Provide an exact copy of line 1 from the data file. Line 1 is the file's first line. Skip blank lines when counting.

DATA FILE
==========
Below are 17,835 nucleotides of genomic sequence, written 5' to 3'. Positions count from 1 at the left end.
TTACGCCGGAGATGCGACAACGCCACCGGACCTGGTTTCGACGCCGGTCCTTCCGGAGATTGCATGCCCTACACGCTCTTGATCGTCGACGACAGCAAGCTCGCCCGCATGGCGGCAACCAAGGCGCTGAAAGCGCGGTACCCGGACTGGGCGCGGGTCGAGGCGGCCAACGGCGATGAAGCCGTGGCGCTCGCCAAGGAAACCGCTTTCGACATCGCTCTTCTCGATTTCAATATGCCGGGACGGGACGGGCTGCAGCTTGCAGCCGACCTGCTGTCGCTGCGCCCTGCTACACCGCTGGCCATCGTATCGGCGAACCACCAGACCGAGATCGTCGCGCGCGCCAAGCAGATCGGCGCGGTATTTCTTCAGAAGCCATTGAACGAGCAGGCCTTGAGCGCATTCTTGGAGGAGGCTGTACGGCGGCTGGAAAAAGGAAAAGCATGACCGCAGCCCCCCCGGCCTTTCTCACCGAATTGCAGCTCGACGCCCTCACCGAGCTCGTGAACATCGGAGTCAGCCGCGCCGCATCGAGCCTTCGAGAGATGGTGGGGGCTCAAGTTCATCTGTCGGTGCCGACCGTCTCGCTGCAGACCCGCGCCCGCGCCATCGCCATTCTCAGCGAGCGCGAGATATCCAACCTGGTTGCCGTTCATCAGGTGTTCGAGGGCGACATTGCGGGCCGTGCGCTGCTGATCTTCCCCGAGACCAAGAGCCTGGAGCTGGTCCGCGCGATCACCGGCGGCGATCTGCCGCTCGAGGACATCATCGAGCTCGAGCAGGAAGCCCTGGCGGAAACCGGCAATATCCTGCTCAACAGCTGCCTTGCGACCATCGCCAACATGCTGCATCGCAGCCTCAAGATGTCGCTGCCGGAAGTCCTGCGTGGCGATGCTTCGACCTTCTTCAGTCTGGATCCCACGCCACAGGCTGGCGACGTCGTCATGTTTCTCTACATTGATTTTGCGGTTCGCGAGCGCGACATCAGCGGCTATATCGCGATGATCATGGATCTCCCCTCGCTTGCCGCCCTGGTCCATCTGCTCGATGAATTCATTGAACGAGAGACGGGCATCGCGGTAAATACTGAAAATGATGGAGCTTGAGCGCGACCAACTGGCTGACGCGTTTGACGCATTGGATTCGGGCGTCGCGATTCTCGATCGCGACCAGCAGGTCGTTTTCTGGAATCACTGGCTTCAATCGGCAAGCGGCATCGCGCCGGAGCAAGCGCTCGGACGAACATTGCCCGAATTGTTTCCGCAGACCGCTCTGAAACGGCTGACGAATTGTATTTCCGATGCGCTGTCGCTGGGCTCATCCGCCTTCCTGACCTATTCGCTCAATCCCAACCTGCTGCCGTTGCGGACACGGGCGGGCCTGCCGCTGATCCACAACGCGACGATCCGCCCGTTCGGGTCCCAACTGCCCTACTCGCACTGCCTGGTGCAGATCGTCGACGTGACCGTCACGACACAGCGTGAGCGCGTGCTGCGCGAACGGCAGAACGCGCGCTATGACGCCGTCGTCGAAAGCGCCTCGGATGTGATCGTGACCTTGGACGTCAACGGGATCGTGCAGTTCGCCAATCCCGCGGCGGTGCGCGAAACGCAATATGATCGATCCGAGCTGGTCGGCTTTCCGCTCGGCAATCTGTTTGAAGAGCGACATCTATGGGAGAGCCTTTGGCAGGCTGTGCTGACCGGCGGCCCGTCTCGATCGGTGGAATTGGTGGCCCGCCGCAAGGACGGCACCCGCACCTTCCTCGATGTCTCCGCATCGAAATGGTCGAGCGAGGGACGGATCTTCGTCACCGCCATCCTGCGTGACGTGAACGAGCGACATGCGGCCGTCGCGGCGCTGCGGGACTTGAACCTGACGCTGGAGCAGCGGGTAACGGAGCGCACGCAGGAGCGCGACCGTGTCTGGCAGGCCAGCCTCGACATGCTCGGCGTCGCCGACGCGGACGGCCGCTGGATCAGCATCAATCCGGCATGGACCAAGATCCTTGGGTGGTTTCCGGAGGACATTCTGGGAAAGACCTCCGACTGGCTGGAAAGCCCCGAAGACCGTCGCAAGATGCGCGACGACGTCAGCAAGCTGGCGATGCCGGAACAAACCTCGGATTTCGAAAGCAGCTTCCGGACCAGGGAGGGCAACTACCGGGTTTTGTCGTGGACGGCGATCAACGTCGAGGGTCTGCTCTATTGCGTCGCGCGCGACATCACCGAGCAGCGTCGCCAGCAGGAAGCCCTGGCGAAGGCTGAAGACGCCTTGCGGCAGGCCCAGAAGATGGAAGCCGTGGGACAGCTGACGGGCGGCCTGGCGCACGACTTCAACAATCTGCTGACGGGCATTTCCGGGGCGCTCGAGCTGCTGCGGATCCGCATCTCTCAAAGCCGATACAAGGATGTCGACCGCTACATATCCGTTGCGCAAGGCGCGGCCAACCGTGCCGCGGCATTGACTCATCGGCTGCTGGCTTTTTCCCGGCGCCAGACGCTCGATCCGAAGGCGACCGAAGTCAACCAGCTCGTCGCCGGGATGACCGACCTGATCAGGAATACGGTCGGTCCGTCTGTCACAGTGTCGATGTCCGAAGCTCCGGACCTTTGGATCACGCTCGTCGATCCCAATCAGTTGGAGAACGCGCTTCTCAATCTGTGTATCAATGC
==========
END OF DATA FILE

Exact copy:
Below are 17,835 nucleotides of genomic sequence, written 5' to 3'. Positions count from 1 at the left end.